Across the country, governments at every level are chipping away at the rights of food entrepreneurs through irrational and overly burdensome regulations. Since 2013, the Institute for Justice has been at the forefront at the fight for the rights of food entrepreneurs and consumers against these needless restrictions. IJ’s National Food Freedom Initiative has a particular focus on eliminating restrictions that prevent people from making food for sale in their home kitchens.

Homemade Food Laws

Baking Bad, a nationwide survey by the Institute for Justice, provides the most up-to-date account of state laws that allow the sale of homemade food and will be regularly updated whenever a state changes its laws. Using 17 distinct criteria, the report graded and ranked nearly 70 different homemade food programs from all 50 states plus the District of Columbia. (See Methodology)

  • The average grade is a C. Nationwide, 11 states have homemade food laws that earned a B or better. Reflecting this recent surge of interest, 10 of those states enacted their reforms in the past five years.
  • Thanks to its Food Freedom Act, Wyoming has the best laws in the country for selling food made at home and allows the widest variety of products, earning the report’s only A.
  • In sharp contrast, Rhode Island is dead last, receiving a zero on a 100-point scale.  Rhode Island is the only state that limits its homemade food program to farmers, a restriction that prevents 99.8% of the state’s population from participating.

Alabama Alaska Arizona Arkansas California Colorado Connecticut Delaware Florida Georgia Hawaii Idaho Illinois Indiana Iowa Kansas Kentucky Louisiana Maine Maryland Massachusetts Michigan Minnesota Mississippi Missouri Montana Nebraska Nevada New Hampshire New Jersey New Mexico New York North Carolina North Dakota Ohio Oklahoma Oregon Pennsylvania Rhode Island South Carolina South Dakota Tennessee Texas Utah Vermont Virginia Washington West Virginia Wisconsin Wyoming District of Columbia
  • A
  • B
  • C
  • D
  • F

Homemade Food Varieties

Until recently, most reform efforts targeted “cottage food” laws, which tend to be limited to shelf-stable foods that don’t require refrigeration. But starting in 2015 with Wyoming’s Food Freedom Act, more states are allowing an increasing variety of homemade foods to be sold:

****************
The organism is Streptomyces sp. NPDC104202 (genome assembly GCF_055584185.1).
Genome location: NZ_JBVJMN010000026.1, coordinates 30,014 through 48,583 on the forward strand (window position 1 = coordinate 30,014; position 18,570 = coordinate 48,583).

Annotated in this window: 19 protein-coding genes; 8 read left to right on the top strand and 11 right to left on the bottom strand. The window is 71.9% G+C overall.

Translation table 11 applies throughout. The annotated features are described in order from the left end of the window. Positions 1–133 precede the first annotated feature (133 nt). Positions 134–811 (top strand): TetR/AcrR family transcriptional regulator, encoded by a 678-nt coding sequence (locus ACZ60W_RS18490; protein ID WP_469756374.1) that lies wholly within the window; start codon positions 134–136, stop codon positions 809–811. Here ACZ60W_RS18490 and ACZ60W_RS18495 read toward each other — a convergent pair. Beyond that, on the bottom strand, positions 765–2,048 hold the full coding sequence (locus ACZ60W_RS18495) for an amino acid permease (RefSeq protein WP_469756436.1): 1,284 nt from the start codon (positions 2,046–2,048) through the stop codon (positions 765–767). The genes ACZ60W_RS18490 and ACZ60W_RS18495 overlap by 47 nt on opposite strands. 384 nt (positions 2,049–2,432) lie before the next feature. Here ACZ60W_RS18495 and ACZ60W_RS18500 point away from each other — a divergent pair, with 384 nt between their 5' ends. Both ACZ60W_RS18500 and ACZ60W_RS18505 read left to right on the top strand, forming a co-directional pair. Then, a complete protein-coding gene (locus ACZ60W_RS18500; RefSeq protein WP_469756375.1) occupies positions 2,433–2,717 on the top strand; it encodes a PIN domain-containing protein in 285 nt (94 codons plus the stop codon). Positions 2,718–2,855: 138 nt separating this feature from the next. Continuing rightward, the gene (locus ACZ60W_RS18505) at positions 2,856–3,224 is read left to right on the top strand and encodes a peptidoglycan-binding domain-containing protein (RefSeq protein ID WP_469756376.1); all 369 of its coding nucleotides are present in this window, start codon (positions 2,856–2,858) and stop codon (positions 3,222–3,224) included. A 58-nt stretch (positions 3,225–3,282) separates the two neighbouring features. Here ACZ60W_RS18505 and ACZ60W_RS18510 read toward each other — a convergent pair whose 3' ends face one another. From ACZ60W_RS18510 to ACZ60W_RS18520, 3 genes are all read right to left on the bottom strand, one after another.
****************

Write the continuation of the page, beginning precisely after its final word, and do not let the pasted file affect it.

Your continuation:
• Today, 23 states allow the sale of homemade pickles and other acidified foods. 
  • In 17 states, entrepreneurs are free to sell home fermented foods like sauerkraut and kimchi. 
  • Fourteen states allow the sale of refrigerated baked goods, like pumpkin pies and cream-filled pies.
  • Four states even allow the sale of home cooked dishes that contain meat, creating a new alternative to opening a restaurant.
  • In sharp contrast, cottage food businesses in 19 states can only sell items from an approved list of products set by government regulators.

Restrictions on Selling Homemade Food

Every state allows homemade food to be sold directly to consumers at farmers’ markets. But there the similarities end, as sales and venue restrictions can vary dramatically from state to state:

  • Eight states prohibit homemade food businesses from selling online.
  • Fifteen states ban mail delivery of cottage food products.
  • In 25 states, people selling food made at home face annual revenue caps, ranging from $3,000 for selling pickled foods in Virginia to $250,000 in Florida and Wyoming. Among state laws with yearly sales caps, half are at or under $35,000.

Regulatory Burdens

The ease of opening a home-based food business can fluctuate wildly, not just from state to state, but within states as well:

  • Thirty-two states never require an inspection to open a homemade food business, while 25 states do not license, permit, or register home-based food enterprises.
  • On the other hand, six states plus the District of Columbia impose extensive inspections and permitting requirements before anyone can open any type of homemade food business–no matter how slight the perceived health risk.
  • Nineteen states and the District of Columbia require recipe approval or laboratory testing before selling at least some homemade food products.
  • Even if a state law is permissive, local ordinances may further restrict or even outright ban a homemade food business that would be legal elsewhere in the state; only 15 states expressly preempt cities and counties from imposing additional homemade food regulations.

IJ’s National Food Freedom Initiative is a nationwide campaign that brings a variety of legal challenges and legislative efforts to laws that interfere with the ability of people to buy, sell, grow or advertise different foods. As the nation’s leading experts on home kitchen laws, IJ has helped change the law in more than 20 states.  

Featured Cases

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North Dakota Food Freedom

Five North Dakotans teamed up with IJ to sue the Department of Health for illegally passing regulations on selling homemade baked goods. Now, North Dakota is again one of the best states in the country…

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